Born to rewild?

Born to rewild?

Pine marten. Photo, Terry Whittaker/2020VISION

It’s a much-used term and very much ‘on-trend’, but what does ‘rewilding’ mean and what is its implication for us in Devon? DWT’s Pete Burgess explores this controversial issue.
A corncrake calls from a wildflower meadow

Could the corncrake's wonderful call be heard in Devon again. Photo, Fergus Gill

Imagine a place where nature has been put back in the driving seat – no longer a passenger, or even worse squeezed into a rear-facing seat after we almost forgot to invite it along for the journey!

There are landscapes where nature and people have formed vibrant and colourful coalitions. These are exciting, inspirational places where nature is given room to breathe, to shape the land and all it contains.

Beavers building dams, water alive with insects, meadows a riot of colour

Here industrious beavers are building dams which hold water in even the driest months, which are alive with insects, amphibians and fish. Bankside trees are coppiced, light penetrates the ground and a flush of wetland plants erupt in colour. Meadows and woodlands are in a dynamic battle for supremacy – no side ever wins but the mix of flower-rich pastures, scrub and woodland always generates wildlife riches and high quality fodder for livestock. Water is given space to flow naturally – what a revelation to see rivers and streams where they should be….in a lattice work throughout the floodplain – not hemmed into deep channels, out of sight and mind (until of course the time comes when nature stages a coup and temporarily takes charge during the inevitable flood event).

Nature within these landscapes is joined up – it isn’t akin to a single glorious flowerbed in a car park – more like a thread of priceless natural jewels within a rich tapestry of cultural landscapes. These areas are so well connected that species not seen for hundreds of years are making a comeback. Even wolves have been spotted in search of pastures new, stealthily moving within the tall riverside scrub that link floodplain deltas to mountain refuges. And amongst all this wildlife is us – people are part of it and we love it, farmers are making a good living producing high quality meat from native breed cattle grazing the land. Local residents can explore anywhere they wish, go wild swimming in rivers which haven’t been so clean for 50 years; there is only one rule, keep your dogs on a lead – and people do!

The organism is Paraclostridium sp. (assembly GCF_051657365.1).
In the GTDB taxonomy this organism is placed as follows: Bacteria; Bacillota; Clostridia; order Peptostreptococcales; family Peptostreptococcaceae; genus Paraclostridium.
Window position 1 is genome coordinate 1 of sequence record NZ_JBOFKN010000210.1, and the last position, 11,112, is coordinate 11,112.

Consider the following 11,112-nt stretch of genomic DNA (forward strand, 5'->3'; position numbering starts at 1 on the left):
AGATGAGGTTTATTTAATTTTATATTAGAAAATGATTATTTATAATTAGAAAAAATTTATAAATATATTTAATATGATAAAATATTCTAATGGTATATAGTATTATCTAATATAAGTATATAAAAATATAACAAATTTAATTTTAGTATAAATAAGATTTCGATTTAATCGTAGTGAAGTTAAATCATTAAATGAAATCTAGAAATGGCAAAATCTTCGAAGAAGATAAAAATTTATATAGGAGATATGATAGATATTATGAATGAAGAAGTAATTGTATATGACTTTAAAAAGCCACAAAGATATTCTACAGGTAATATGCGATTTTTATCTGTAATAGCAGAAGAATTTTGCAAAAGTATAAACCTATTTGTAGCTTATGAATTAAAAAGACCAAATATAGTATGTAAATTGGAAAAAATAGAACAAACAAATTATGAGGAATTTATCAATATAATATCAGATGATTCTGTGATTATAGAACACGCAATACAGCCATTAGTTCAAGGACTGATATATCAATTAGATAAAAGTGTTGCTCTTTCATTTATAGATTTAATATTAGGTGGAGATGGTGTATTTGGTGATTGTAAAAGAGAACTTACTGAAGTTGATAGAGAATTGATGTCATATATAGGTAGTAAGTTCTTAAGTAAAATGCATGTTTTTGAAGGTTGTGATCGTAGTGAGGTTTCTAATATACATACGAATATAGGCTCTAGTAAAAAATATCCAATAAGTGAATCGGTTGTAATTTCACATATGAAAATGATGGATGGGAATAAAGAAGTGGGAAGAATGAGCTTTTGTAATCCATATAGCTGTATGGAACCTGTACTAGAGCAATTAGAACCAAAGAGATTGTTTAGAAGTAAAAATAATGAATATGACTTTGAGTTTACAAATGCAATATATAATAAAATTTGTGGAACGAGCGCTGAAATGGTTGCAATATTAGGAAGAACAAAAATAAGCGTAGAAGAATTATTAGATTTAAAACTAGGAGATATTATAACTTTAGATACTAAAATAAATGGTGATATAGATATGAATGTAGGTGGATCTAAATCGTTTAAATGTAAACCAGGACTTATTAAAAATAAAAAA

Highland cow with calf stand looking at the camera

Highland cattle: one of the native grazers with a part to play in rewildling. Photo, David Tipling 

Closer than you think...

You may be thinking I’m describing a remote corner of modern-day Latin America, or else an imagined futuristic land. But no, this is a place only a few miles from the UK’s shores. It’s the Rhine Delta region of the Netherlands, one of the world’s most densely populated countries, yet large tracts of land here have been given back to nature, they have been ‘rewilded’.

Rewilding has to be the most contested phrase in modern conservation and land management circles. Debates have been highly charged and often unhelpfully polarised – even down to whether the prefix ‘re’ is correct – or if this should be just ‘wilding’! Passions from both ‘sides’ are at their most intense when a pure wilderness approach is promoted, where vibrant local cultures, land use industries, farming and people seem to be excluded. But rewilding is a solution, a very exciting and inspiring one, to reversing the catastrophic declines in nature we have witnessed for decades.